In its Summer Interim Economic Forecast, issued in early July, the EU Commission estimated the European economy would rebound faster this year than it had anticipated in its Spring Forecast two months earlier. In May, it had predicted the EU GDP would increase by 4.2 percent this year and 4.4 percent next year after having dropped by 6 percent last year. And it had predicted the euro area GDP would increase by 4.3 percent this year and 4.4 percent next year after having dropped by 6.5 percent last year. But in the July forecast, the Commission predicted the GDP of both the EU and the euro area would increase by 4.8 percent this year and 4.5 percent next year.
The good news got even better on Friday, when the Commission issued its preliminary flash estimate for the second quarter. The data, although preliminary and based only on data for the states that have second quarter data, suggest the rebound of the European economy will be even greater than what it had predicted in the July forecast. While that forecast had estimated that the GDP of both the EU and the euro area would increase by 1.3 percent in the second quarter, Friday’s flash estimate indicates the GDP of the EU in fact increased by 1.9 percent and that of the euro area by 2 percent in the second quarter.
Especially noteworthy were the greater-than-anticipated increases in Italy and Spain. In Italy, whereas the July forecast had predicted GDP would increase by 0.8 percent in the second quarter, the flash estimate indicates it increased by 2.7 percent. And in Spain, whereas the July forecast had predicted GDP would increase by 2 percent in the second quarter, the flash estimate indicates it increased by 2.8 percent. Other states in which the flash estimate indicates GDP increased by more than had been predicted in the July forecast include Portugal (4.9 percent compared with 3.3 percent in the July forecast), Austria (4.3 percent compared with 3.5 percent in the July forecast), and Latvia (3.7 percent compared with 1 percent in the July forecast) There were, however, two notable laggards, relative to the overall rates of growth in the second quarter in the EU and the euro area: In Germany, GDP increased by 1.5 percent in the second quarter, compared with 1.7 percent predicted in the July forecast. And in France, GDP increased by only 0.9 percent in the second quarter, compared with 0.7 percent predicted in the July forecast.
Notwithstanding those and other laggards, in the wake of the larger-than-expected overall increase in the GDP of the EU and the euro area, the rate of seasonally-adjusted unemployment in the EU and the euro area dropped slightly—from 7.4 percent in March to 7.1 percent in June in the EU and from 8.1 in March to 7.7 percent in June in the euro area. Only one country, Greece, experienced a decrease of more than 1 percent (1.4 percent) in the rate of unemployment between March and June, as a result of which it ended the second quarter tied with Spain in having the highest rate of unemployment in the EU (15.1 percent). On the other hand, the rate of unemployment for those in the EU labor market who were under 25, while substantially higher than the overall rate, decreased more in the second quarter than did the overall rate of unemployment. Thus, the rate of unemployment of those under 25 dropped from 18.2 percent in March to 17 percent in June in the EU, and from 18.4 percent in March to 17.3 percent in June in the euro area. Although those under 25 had, and still have, a substantially higher rate of unemployment than those over 25, the larger-than-predicted increase in the rate of growth in the second quarter had a substantially greater impact in reducing unemployment for those under 25 than for older persons.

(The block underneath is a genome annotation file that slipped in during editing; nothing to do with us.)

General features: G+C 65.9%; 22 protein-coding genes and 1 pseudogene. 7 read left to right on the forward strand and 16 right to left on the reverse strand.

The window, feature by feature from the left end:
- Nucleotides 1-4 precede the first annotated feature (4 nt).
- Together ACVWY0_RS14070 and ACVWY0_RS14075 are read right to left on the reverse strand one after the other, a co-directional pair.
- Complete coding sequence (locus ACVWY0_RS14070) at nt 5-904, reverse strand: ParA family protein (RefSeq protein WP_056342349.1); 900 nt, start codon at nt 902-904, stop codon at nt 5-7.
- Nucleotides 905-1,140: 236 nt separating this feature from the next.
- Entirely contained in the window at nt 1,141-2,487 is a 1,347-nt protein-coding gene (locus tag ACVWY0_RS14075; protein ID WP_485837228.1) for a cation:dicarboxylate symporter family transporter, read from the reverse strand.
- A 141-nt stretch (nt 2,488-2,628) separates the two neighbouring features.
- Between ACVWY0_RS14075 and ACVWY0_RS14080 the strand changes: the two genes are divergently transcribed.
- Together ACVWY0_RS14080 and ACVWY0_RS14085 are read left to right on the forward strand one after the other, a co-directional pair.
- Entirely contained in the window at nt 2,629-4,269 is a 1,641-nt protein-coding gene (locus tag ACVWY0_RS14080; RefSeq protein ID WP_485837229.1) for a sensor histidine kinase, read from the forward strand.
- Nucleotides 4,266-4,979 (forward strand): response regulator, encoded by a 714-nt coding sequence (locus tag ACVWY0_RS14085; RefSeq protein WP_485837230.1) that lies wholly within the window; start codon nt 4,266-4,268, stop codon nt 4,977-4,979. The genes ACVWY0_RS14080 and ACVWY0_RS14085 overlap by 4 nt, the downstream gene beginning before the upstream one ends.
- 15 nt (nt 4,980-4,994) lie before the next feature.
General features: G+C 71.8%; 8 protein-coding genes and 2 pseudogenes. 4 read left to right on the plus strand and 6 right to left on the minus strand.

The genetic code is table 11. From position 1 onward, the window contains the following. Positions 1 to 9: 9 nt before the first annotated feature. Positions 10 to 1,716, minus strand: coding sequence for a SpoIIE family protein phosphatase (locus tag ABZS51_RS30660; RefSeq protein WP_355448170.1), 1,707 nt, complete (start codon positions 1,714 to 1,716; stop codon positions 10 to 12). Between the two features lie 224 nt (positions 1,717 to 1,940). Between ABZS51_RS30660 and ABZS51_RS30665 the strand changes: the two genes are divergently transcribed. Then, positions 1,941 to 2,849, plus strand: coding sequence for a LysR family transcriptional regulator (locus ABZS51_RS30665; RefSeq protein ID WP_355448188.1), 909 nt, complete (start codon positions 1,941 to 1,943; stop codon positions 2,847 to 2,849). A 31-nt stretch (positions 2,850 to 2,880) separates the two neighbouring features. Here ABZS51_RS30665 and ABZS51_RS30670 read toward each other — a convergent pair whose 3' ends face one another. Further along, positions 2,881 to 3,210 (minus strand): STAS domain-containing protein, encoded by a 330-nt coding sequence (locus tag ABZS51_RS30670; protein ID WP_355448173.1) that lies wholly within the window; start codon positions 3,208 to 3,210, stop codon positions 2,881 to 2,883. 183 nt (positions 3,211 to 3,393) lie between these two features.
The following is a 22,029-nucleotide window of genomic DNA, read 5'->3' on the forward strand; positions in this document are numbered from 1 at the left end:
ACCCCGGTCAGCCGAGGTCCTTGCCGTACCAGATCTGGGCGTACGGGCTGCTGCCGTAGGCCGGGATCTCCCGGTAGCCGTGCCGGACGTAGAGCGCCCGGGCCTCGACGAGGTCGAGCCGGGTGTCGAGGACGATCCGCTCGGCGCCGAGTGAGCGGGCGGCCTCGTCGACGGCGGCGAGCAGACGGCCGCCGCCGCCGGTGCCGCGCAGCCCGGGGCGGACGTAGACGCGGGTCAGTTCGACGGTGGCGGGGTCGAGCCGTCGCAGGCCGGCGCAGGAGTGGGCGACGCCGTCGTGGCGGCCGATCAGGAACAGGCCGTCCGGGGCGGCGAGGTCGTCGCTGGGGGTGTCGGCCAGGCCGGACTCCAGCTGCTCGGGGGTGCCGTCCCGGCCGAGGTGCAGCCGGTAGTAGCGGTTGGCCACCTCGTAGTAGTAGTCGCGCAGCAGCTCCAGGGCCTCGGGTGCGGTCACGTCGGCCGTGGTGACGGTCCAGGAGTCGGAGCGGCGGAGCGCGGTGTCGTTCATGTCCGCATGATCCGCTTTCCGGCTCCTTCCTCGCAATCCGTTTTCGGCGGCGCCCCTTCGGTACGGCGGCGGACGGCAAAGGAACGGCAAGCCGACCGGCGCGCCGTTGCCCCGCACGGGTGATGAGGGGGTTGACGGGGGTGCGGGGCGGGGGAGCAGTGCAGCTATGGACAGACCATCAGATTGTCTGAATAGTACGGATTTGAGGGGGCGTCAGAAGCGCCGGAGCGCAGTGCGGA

Meanwhile, as the recovery picks up some speed, the EU continues its efforts to transform into reality the €750 billion recovery plan approved last summer by the European Council, the heads of state or government of the 27 member states. The plan, proposed by the Commission at the request of the leaders, involves the distribution of €750 billion in 2018 prices—€806.9 billion in current prices—in grants and loans to the member states to support the recovery of their economies and increase their resilience in the face of future crises. The plan, labeled Next Generation EU (NGEU), involves the Commission borrowing the funds on the capital markets over the next five years and distributing them to the member states through the EU’s Multiannual Fiscal Framework, its seven-year €1.074 trillion budget for 2021-27. Up to €390 in 2018 prices—€421.1 billion in current prices—will be distributed as grants and up to €360 billion in 2018 prices—€385.8 billion in current prices—will be distributed as loans.